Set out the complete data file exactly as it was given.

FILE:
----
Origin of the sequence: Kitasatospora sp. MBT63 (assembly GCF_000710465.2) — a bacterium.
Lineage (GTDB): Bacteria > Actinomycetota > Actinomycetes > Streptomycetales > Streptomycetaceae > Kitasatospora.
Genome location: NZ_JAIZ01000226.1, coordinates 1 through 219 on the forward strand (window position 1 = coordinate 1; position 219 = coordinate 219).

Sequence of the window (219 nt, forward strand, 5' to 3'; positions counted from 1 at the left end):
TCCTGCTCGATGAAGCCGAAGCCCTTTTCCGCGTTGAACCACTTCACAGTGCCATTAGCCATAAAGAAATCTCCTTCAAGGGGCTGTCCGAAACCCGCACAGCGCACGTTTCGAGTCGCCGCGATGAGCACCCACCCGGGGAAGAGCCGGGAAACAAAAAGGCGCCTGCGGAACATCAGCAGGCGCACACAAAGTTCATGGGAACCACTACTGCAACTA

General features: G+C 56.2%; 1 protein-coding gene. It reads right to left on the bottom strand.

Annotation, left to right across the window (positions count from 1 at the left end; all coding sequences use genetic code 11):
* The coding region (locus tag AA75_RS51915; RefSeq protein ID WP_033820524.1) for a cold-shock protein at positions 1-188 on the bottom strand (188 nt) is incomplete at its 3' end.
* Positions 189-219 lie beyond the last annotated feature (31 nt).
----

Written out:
Origin of the sequence: Kitasatospora sp. MBT63 (assembly GCF_000710465.2) — a bacterium.
Lineage (GTDB): Bacteria > Actinomycetota > Actinomycetes > Streptomycetales > Streptomycetaceae > Kitasatospora.
Genome location: NZ_JAIZ01000226.1, coordinates 1 through 219 on the forward strand (window position 1 = coordinate 1; position 219 = coordinate 219).

Sequence of the window (219 nt, forward strand, 5' to 3'; positions counted from 1 at the left end):
TCCTGCTCGATGAAGCCGAAGCCCTTTTCCGCGTTGAACCACTTCACAGTGCCATTAGCCATAAAGAAATCTCCTTCAAGGGGCTGTCCGAAACCCGCACAGCGCACGTTTCGAGTCGCCGCGATGAGCACCCACCCGGGGAAGAGCCGGGAAACAAAAAGGCGCCTGCGGAACATCAGCAGGCGCACACAAAGTTCATGGGAACCACTACTGCAACTA

General features: G+C 56.2%; 1 protein-coding gene. It reads right to left on the bottom strand.

Annotation, left to right across the window (positions count from 1 at the left end; all coding sequences use genetic code 11):
* The coding region (locus tag AA75_RS51915; RefSeq protein ID WP_033820524.1) for a cold-shock protein at positions 1-188 on the bottom strand (188 nt) is incomplete at its 3' end.
* Positions 189-219 lie beyond the last annotated feature (31 nt).